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Dudhsagar (Goa)
Legends recount the tale of the princess who used to bathe in a scenic nook of the Khandepar River, a tributary of the Mandovi. After her bath, she would sit with her attendants, and drink a tumbler of sweetened milk. Once, on hearing voices in the woods, a prince stumbled upon the waterfall. To protect her modesty, the princess upturned the tumbler of milk and the water became milky and fell down as Dudhsagar (Ocean of Milk). The waterfall – India’s fifth highest – plummets 310 m off a lofty ridge bisected by a railway track and a scenic bridge!

Access: Trek from Braganza Ghat near Castle Rock while staying at Off the Grid Camp at Poppalwadi or Dudhsagar Resort at Mollem, 14km away

Jet Airways flies to Dabolim

Nohkalikai falls at Cherrapunjee

Nohkalikai (Meghalaya)
One of the most beautiful waterfalls in the Khasi Hills of Meghalaya, Nohkalikai drops from misty cliffs into an aquamarine pool. However, its natural beauty hides a sinister tale. In the village of Rangjirteh, from where the stream passes, there once lived a poor lady called Ka Likai. When she gave birth to a child, her husband passed away. In due course, she got married again. However, her new husband did not love the child and often got angry with Ka Likai for not taking proper care of him. One day when she was away to carry iron ore, he killed the child, cut the body into pieces and prepared a curry. He tossed the head and bones away but forgot to dispose the fingers he had hidden in the betelnut basket. When the lady returned and enquired about the child, the man said he had gone out to play and excused himself. She relished the rice and curry, thinking it to be meat from a sacrifice in the village. However when she reached for some betelnut, she stumbled upon the fingers. Letting out a terrible shriek, she grabbed her dao (machete), ran out and threw herself off the precipice. From that time, the waterfall was known as Noh Ka Likai or the Fall of Ka Likai.

Access: At Cherrapunjee, 60 km from Shillong; track the monsoon while staying at Cherrapunjee Holiday Resort

Jet Airways flies to Guwahati

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Irpu (Karnataka)
It is believed that in their conquest to Lanka, the brothers Rama and Lakshmana were crossing over the Brahmagiri Hills from Kodagu to Kerala. In a rare display of disobedience, Lakshmana felt a sudden surge of anger, returned his bow and arrows to his elder brother and stormed off. Oddly, the moment he stepped into Kodava land, his anger dissipated. Rama, walked up to Lakshmana, carrying a lump of earth from Kerala and explained that Kerala’s earth was Parashuram Kshetra, reclaimed by the sage after several bloody carnages against kshatriyas, and thus incited passions. Overcome by remorse, Lakshmana shot an arrow into the Brahmagiri mountain and threatened to fling himself into the flames that shot forth. Rama created the Lakshmana Teertha, extinguished the fire and blessed its waters with the power to absolve a person of his sins. Some believe it was Lakshmana’s tears of remorse that became the Lakshmana Teertha. Oddly, irpu in Sanskrit means ‘enemy’ – a place that made enemies even out of brothers. Even now, in Coorg when brothers fight, they ascribe it to this legend.

Access: A 5 min walk from the Irpu Rameshwara temple at the base of the Brahmagiri mountains in Coorg, stay at Ramcad Estate or other homestays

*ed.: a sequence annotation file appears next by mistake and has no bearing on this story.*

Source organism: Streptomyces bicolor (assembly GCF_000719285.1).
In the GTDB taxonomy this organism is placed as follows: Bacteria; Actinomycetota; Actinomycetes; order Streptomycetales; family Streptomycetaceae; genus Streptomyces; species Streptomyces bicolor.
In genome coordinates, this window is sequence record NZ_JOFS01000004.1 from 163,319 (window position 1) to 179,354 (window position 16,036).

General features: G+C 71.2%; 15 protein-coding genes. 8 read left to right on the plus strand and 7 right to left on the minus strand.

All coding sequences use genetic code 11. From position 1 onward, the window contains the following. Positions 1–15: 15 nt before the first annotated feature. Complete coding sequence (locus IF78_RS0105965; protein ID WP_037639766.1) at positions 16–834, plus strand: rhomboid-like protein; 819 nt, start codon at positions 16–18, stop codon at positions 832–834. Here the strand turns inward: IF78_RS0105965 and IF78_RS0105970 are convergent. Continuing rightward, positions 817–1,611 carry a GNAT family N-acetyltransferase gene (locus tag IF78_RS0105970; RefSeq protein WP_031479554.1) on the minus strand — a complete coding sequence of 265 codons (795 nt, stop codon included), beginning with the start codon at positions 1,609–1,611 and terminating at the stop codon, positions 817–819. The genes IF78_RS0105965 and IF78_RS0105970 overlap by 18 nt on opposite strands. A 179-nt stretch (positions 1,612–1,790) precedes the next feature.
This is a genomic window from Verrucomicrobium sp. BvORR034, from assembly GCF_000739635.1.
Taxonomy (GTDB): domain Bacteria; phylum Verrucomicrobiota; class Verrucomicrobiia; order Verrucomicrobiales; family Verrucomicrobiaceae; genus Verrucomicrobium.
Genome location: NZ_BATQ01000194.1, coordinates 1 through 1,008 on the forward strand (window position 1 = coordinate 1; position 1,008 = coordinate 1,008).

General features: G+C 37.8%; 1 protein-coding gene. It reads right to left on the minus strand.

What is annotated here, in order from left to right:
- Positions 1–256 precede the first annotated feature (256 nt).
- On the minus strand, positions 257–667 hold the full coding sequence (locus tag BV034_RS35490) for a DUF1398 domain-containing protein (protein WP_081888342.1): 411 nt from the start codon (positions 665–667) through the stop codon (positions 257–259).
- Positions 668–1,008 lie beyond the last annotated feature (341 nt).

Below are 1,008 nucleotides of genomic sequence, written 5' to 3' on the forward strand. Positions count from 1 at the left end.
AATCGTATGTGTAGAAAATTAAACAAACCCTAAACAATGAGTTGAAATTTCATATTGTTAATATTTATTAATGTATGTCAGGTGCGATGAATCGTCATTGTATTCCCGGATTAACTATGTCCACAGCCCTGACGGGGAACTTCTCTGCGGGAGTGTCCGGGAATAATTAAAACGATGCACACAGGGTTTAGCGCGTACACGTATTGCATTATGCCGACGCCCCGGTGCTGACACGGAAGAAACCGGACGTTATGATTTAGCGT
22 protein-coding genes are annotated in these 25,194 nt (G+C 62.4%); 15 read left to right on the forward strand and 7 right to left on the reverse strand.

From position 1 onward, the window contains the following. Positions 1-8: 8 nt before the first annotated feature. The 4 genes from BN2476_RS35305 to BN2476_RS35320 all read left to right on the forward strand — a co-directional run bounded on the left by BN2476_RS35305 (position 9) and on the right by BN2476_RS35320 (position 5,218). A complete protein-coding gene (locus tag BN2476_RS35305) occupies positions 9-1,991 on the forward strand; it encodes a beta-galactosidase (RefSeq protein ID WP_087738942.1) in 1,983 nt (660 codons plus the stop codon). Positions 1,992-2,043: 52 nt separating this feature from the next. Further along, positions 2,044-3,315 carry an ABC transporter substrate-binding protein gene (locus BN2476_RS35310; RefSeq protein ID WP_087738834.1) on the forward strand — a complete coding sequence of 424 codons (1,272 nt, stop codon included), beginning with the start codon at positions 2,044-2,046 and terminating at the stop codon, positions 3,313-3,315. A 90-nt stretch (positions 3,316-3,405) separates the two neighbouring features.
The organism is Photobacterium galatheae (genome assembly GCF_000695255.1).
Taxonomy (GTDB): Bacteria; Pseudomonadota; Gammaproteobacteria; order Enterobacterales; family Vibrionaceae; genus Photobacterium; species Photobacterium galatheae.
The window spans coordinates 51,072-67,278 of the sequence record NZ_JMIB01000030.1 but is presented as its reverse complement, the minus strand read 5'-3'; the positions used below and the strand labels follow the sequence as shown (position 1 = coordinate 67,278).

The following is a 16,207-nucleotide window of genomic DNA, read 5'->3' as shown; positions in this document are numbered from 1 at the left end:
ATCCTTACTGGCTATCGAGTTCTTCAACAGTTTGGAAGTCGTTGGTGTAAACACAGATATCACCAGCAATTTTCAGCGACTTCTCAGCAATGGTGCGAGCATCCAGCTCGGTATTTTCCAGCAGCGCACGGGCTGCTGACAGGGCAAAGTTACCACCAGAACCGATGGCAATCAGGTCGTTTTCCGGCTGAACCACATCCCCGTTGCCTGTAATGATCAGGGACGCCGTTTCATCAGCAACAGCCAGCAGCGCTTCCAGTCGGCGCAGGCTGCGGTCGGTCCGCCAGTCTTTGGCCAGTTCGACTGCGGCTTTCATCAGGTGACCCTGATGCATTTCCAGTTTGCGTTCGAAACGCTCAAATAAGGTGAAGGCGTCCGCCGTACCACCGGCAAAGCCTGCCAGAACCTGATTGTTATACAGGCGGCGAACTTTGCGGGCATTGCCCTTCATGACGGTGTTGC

Jet Airways flies to Bangalore and Mangalore

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Bheem nadi (Uttarakhand)
After the Mahabharata war, the Pandavas renounced their kingdom and headed to the Himalayas to atone for all the bloodshed. At Dharali, the Pandavas took a bath in the river to remove the sin of hatya (murder) and thus the stream was called Hatyaharini. While going to Manasarovar, Bhima’s horse allegedly left its hoofmarks on a rock, which can be seen even today at Mukhwa. Locals believe that Bhima created a waterfall (Bhim nadi or Bhim Ganga) by shooting an arrow into the mountain to quench the thirst of the Pandavas. The niche where he supposedly rested a knee to take aim, still exists besides the image of a sleeping horse. Even today, cows and mules step into the same hoof prints while walking up the mountain. Village boys from Mukhwa often lead you to the jharna, where quartz stones, called moti patthar by the villagers due to their pearl colour, can be found around the waterfall.

Access: Stay at Leisure Hotels’ Char Dham Camp at Dharali and cross the bridge on the Ganga to Mukhwa, from where the waterfall is a short hike away.

Jet Airways flies to Delhi and Dehradun

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Courtallam/Kutralam (Tamil Nadu)
It is believed that after separating from his wife Kaveri, Sage Agastya headed further south and climbed the loftiest mountain to meditate. Named Agasthiyar Malai, it is from the hill’s lofty heights that the Chittar River dashes down through roots and herbs as Kutralam Falls. Tagged as the Natural Spa of the South, (or Kuttralam Courtallam) Falls is the collective name for a diverse cluster of nine waterfalls. Peraruvi (Main Falls) plummets from a height of 120ft with people of all ages jostling for a good shower. In what appears like a mega community bathroom, fully clothed women cluster to the right, the elderly and children stay to the left and oiled men of all shapes and sizes brave the full force of the central torrent. The gentler Chittaruvi Falls is close by. Spreading like the hood of a five-headed serpent is Aintharuvi (Five Falls) 5km from the Main Falls with a shrine dedicated to Ayyanar Shastha. Around 6.5km from the Main Falls is Pazhaya Courtallam (Old Falls) with the ancient Thirukoortalanatheeshwara (Lord of the Peaks) shrine at the foothills. The conch-shaped temple has a stunning Chitra Sabha (one of the famous Pancha Sabhas) with beautiful mural paintings and wood carvings housing a Nataraja deity. A mile-long trek from Main Falls up the mountain leads to Shenbaga Devi Falls, after a temple nearby. Puckle’s Path, named after the District Collector who laid it in the 1860s, leads to Thenaruvi  (Honey Falls), alluding to the honeycombs garlanding the overhanging rocks. Puliaruvi (Tiger Falls), once the watering hole of the big cats, has bathing ghats for pilgrims visiting the Pashupathi Shashta Temple. Pazhathota Aruvi (Fruit Garden Falls) near the Govt Horticulture Park above Five Falls is off-limits to the public. An hour’s drive from Courtallam past Shenkottai, Palaruvi (Milk Falls) plunges from the forests of Ariyankavu and offers a panoramic valley view. The best season is June to September and between November and January during north-eastern monsoons.